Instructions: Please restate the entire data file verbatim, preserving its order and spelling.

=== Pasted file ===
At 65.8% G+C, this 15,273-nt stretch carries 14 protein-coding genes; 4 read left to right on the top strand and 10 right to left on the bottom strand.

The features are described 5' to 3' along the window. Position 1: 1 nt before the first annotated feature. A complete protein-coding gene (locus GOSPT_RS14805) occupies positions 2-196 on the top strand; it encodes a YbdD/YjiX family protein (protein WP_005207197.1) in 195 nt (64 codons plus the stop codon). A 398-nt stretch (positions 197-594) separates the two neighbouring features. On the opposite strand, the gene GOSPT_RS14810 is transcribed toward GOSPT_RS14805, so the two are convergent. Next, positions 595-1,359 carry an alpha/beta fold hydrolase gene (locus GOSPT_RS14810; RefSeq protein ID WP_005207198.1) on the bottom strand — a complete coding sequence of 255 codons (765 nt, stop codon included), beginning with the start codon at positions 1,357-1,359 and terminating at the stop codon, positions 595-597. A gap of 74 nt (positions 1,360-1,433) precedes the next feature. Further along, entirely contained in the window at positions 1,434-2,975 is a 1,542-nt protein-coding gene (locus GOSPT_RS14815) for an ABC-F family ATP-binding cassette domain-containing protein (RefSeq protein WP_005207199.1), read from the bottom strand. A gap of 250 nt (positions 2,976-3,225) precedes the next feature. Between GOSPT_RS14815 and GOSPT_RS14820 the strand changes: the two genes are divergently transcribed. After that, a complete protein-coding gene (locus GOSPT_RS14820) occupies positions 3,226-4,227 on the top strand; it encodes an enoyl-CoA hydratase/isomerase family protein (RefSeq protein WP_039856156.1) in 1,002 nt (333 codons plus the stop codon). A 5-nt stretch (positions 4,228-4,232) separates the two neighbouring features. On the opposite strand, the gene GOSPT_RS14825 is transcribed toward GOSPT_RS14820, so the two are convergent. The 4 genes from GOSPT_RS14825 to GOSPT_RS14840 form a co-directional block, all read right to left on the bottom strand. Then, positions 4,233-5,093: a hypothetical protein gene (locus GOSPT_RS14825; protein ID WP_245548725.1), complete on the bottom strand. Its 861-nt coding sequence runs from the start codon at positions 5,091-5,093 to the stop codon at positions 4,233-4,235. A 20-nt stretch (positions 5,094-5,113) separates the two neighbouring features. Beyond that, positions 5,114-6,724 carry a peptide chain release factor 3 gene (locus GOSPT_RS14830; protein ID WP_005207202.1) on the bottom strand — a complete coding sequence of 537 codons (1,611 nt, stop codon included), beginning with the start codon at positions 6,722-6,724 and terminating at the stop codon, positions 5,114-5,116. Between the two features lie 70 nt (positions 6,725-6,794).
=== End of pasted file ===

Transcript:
At 65.8% G+C, this 15,273-nt stretch carries 14 protein-coding genes; 4 read left to right on the top strand and 10 right to left on the bottom strand.

The features are described 5' to 3' along the window. Position 1: 1 nt before the first annotated feature. A complete protein-coding gene (locus GOSPT_RS14805) occupies positions 2-196 on the top strand; it encodes a YbdD/YjiX family protein (protein WP_005207197.1) in 195 nt (64 codons plus the stop codon). A 398-nt stretch (positions 197-594) separates the two neighbouring features. On the opposite strand, the gene GOSPT_RS14810 is transcribed toward GOSPT_RS14805, so the two are convergent. Next, positions 595-1,359 carry an alpha/beta fold hydrolase gene (locus GOSPT_RS14810; RefSeq protein ID WP_005207198.1) on the bottom strand — a complete coding sequence of 255 codons (765 nt, stop codon included), beginning with the start codon at positions 1,357-1,359 and terminating at the stop codon, positions 595-597. A gap of 74 nt (positions 1,360-1,433) precedes the next feature. Further along, entirely contained in the window at positions 1,434-2,975 is a 1,542-nt protein-coding gene (locus GOSPT_RS14815) for an ABC-F family ATP-binding cassette domain-containing protein (RefSeq protein WP_005207199.1), read from the bottom strand. A gap of 250 nt (positions 2,976-3,225) precedes the next feature. Between GOSPT_RS14815 and GOSPT_RS14820 the strand changes: the two genes are divergently transcribed. After that, a complete protein-coding gene (locus GOSPT_RS14820) occupies positions 3,226-4,227 on the top strand; it encodes an enoyl-CoA hydratase/isomerase family protein (RefSeq protein WP_039856156.1) in 1,002 nt (333 codons plus the stop codon). A 5-nt stretch (positions 4,228-4,232) separates the two neighbouring features. On the opposite strand, the gene GOSPT_RS14825 is transcribed toward GOSPT_RS14820, so the two are convergent. The 4 genes from GOSPT_RS14825 to GOSPT_RS14840 form a co-directional block, all read right to left on the bottom strand. Then, positions 4,233-5,093: a hypothetical protein gene (locus GOSPT_RS14825; protein ID WP_245548725.1), complete on the bottom strand. Its 861-nt coding sequence runs from the start codon at positions 5,091-5,093 to the stop codon at positions 4,233-4,235. A 20-nt stretch (positions 5,094-5,113) separates the two neighbouring features. Beyond that, positions 5,114-6,724 carry a peptide chain release factor 3 gene (locus GOSPT_RS14830; protein ID WP_005207202.1) on the bottom strand — a complete coding sequence of 537 codons (1,611 nt, stop codon included), beginning with the start codon at positions 6,722-6,724 and terminating at the stop codon, positions 5,114-5,116. Between the two features lie 70 nt (positions 6,725-6,794).